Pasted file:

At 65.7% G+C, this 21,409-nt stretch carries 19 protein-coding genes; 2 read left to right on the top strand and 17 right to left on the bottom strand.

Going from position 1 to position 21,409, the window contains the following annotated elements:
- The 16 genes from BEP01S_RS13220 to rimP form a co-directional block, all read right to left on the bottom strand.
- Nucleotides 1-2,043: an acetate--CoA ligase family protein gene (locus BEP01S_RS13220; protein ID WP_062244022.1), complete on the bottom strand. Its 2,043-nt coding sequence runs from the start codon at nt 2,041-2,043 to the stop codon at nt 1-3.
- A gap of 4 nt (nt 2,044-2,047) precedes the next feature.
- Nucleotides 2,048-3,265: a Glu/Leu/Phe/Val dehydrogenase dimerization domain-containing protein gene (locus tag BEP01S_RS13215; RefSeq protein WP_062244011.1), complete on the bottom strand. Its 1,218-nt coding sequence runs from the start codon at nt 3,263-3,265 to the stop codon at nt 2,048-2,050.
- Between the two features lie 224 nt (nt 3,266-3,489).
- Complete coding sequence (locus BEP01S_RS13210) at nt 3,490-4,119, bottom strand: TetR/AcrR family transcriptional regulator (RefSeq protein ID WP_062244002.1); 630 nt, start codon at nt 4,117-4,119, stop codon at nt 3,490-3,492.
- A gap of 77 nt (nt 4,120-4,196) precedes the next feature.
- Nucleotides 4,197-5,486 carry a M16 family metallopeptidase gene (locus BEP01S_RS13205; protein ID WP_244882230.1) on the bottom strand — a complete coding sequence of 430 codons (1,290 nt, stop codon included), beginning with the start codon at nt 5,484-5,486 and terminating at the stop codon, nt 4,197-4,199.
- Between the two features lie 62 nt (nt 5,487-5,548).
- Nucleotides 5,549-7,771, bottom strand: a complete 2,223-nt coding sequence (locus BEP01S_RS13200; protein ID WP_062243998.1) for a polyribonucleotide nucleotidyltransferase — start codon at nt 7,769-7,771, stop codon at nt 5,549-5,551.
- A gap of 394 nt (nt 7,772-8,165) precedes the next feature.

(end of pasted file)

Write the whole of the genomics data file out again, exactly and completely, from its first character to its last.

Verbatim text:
At 65.7% G+C, this 21,409-nt stretch carries 19 protein-coding genes; 2 read left to right on the top strand and 17 right to left on the bottom strand.

Going from position 1 to position 21,409, the window contains the following annotated elements:
- The 16 genes from BEP01S_RS13220 to rimP form a co-directional block, all read right to left on the bottom strand.
- Nucleotides 1-2,043: an acetate--CoA ligase family protein gene (locus BEP01S_RS13220; protein ID WP_062244022.1), complete on the bottom strand. Its 2,043-nt coding sequence runs from the start codon at nt 2,041-2,043 to the stop codon at nt 1-3.
- A gap of 4 nt (nt 2,044-2,047) precedes the next feature.
- Nucleotides 2,048-3,265: a Glu/Leu/Phe/Val dehydrogenase dimerization domain-containing protein gene (locus tag BEP01S_RS13215; RefSeq protein WP_062244011.1), complete on the bottom strand. Its 1,218-nt coding sequence runs from the start codon at nt 3,263-3,265 to the stop codon at nt 2,048-2,050.
- Between the two features lie 224 nt (nt 3,266-3,489).
- Complete coding sequence (locus BEP01S_RS13210) at nt 3,490-4,119, bottom strand: TetR/AcrR family transcriptional regulator (RefSeq protein ID WP_062244002.1); 630 nt, start codon at nt 4,117-4,119, stop codon at nt 3,490-3,492.
- A gap of 77 nt (nt 4,120-4,196) precedes the next feature.
- Nucleotides 4,197-5,486 carry a M16 family metallopeptidase gene (locus BEP01S_RS13205; protein ID WP_244882230.1) on the bottom strand — a complete coding sequence of 430 codons (1,290 nt, stop codon included), beginning with the start codon at nt 5,484-5,486 and terminating at the stop codon, nt 4,197-4,199.
- Between the two features lie 62 nt (nt 5,487-5,548).
- Nucleotides 5,549-7,771, bottom strand: a complete 2,223-nt coding sequence (locus BEP01S_RS13200; protein ID WP_062243998.1) for a polyribonucleotide nucleotidyltransferase — start codon at nt 7,769-7,771, stop codon at nt 5,549-5,551.
- A gap of 394 nt (nt 7,772-8,165) precedes the next feature.